Image_2_Oxidative Stress Activated by Sorafenib Alters the Temozolomide Sensitivity of Human Glioma Cells Through Autophagy and JAK2/STAT3-AIF Axis.jpeg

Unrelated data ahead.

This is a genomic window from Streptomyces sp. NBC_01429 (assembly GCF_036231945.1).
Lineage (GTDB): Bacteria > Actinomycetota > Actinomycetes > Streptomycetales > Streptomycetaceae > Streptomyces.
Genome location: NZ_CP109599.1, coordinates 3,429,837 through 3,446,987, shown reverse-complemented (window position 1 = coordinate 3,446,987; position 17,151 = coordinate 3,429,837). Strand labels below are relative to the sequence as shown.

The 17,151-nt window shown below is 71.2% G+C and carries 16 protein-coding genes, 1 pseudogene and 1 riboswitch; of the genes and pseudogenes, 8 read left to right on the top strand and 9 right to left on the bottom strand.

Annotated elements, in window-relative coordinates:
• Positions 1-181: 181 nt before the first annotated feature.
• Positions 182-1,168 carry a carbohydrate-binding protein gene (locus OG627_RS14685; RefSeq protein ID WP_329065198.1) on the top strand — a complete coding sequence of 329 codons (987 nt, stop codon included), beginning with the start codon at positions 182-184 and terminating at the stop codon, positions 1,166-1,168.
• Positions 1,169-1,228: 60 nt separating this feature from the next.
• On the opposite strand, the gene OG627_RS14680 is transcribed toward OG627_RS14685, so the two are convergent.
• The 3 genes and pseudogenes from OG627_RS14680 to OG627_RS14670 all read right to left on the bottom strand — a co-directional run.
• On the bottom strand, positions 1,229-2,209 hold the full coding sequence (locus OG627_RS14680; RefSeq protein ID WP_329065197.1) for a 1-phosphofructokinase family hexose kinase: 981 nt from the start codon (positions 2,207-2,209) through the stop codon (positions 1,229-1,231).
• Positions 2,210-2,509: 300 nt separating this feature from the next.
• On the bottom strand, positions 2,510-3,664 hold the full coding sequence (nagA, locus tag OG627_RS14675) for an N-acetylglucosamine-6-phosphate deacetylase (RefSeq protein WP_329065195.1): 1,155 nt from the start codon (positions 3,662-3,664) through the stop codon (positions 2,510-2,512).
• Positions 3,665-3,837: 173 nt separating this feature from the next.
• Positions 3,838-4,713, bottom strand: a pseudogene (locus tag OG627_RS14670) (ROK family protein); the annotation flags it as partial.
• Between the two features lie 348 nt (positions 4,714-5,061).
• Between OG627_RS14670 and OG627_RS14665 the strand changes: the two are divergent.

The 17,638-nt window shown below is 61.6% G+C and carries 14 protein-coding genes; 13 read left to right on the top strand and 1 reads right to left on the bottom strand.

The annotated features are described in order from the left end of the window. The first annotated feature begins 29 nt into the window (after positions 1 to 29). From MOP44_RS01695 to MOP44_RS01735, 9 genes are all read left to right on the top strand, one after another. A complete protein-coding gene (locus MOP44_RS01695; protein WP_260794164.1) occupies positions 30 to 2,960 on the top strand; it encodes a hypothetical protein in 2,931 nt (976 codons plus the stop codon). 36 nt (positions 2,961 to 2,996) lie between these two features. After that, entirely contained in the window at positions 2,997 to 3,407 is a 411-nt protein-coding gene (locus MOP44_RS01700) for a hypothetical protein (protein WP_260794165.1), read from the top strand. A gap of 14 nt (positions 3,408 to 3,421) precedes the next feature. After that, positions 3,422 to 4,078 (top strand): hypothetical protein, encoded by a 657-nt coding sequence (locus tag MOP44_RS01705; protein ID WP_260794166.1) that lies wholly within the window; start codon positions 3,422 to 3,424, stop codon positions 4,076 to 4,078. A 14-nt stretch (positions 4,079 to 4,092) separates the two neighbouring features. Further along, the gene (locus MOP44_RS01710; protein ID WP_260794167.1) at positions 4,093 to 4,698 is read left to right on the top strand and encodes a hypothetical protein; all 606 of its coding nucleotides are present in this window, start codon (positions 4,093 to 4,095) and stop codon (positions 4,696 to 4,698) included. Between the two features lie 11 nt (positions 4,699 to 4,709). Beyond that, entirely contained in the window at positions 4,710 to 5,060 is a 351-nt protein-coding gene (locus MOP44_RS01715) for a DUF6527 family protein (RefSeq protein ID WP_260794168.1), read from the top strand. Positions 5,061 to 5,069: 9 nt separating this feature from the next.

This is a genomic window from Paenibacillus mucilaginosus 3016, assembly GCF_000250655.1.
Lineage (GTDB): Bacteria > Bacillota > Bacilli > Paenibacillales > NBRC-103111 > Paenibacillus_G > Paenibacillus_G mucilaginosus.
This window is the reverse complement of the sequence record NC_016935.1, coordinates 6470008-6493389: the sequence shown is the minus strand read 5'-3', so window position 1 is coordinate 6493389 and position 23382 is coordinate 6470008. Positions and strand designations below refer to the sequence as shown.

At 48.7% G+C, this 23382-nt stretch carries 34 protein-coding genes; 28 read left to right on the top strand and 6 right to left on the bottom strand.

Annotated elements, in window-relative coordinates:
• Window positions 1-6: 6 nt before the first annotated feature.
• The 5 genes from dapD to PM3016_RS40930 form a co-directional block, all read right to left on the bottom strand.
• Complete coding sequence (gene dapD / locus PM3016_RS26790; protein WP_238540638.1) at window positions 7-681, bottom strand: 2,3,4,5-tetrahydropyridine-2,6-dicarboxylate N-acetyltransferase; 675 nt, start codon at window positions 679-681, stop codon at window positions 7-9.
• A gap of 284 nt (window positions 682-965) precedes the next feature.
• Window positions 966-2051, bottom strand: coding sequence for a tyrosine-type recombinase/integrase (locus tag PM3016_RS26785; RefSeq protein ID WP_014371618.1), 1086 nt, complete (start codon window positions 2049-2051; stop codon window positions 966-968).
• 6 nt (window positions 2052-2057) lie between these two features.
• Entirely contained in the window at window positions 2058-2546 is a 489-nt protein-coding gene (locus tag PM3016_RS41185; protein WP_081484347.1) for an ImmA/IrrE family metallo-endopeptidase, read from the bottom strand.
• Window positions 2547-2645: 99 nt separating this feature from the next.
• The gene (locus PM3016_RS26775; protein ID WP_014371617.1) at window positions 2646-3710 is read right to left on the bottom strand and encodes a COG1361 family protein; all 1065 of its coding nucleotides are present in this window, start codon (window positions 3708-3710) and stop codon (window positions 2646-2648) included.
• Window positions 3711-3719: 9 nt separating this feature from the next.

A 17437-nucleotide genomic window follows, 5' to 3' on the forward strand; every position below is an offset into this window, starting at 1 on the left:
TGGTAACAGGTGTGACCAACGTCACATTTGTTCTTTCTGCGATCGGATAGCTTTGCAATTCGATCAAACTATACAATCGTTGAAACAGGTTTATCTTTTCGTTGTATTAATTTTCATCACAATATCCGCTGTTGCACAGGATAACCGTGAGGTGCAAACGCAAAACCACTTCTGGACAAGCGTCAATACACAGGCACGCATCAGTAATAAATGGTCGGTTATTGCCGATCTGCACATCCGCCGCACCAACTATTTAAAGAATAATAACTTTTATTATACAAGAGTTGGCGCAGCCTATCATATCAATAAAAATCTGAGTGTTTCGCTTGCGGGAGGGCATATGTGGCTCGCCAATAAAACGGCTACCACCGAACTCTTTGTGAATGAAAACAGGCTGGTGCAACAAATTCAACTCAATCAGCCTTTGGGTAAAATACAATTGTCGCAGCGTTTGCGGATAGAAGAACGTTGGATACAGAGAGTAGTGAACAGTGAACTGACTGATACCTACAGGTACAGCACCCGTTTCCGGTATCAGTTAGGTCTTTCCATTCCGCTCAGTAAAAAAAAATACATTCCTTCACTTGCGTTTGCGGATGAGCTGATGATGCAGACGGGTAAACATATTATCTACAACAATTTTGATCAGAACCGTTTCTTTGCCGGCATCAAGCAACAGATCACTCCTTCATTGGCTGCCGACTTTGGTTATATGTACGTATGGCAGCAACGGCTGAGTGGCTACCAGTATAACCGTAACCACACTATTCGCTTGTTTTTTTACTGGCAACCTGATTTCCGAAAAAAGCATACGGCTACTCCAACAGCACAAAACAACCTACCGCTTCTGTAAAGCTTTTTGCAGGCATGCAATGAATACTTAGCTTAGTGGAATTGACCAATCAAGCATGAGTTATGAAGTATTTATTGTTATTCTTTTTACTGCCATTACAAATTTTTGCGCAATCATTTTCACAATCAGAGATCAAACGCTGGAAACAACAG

The development of temozolomide (TMZ) resistance in glioma leads to poor patient prognosis. Sorafenib, a novel diaryl urea compound and multikinase inhibitor, has the ability to effectively cross the blood-brain barrier. However, the effect of sorafenib on glioma cells and the molecular mechanism underlying the ability of sorafenib to enhance the antitumor effects of TMZ remain elusive. Here, we found that sorafenib could enhance the cytotoxic effects of TMZ in glioma cells in vitro and in vivo. Mechanistically, the combination of sorafenib and TMZ induced mitochondrial depolarization and apoptosis inducing factor (AIF) translocation from mitochondria to nuclei, and this process was dependent on STAT3 inhibition. Moreover, the combination of sorafenib and TMZ inhibited JAK2/STAT3 phosphorylation and STAT3 translocation to mitochondria. Inhibition of STAT3 activation promoted the autophagy-associated apoptosis induced by the combination of sorafenib and TMZ. Furthermore, the combined sorafenib and TMZ treatment induced oxidative stress while reactive oxygen species (ROS) clearance reversed the treatment-induced inhibition of JAK2/STAT3. The results indicate that sorafenib enhanced the temozolomide sensitivity of human glioma cells by inducing oxidative stress-mediated autophagy and JAK2/STAT3-AIF axis.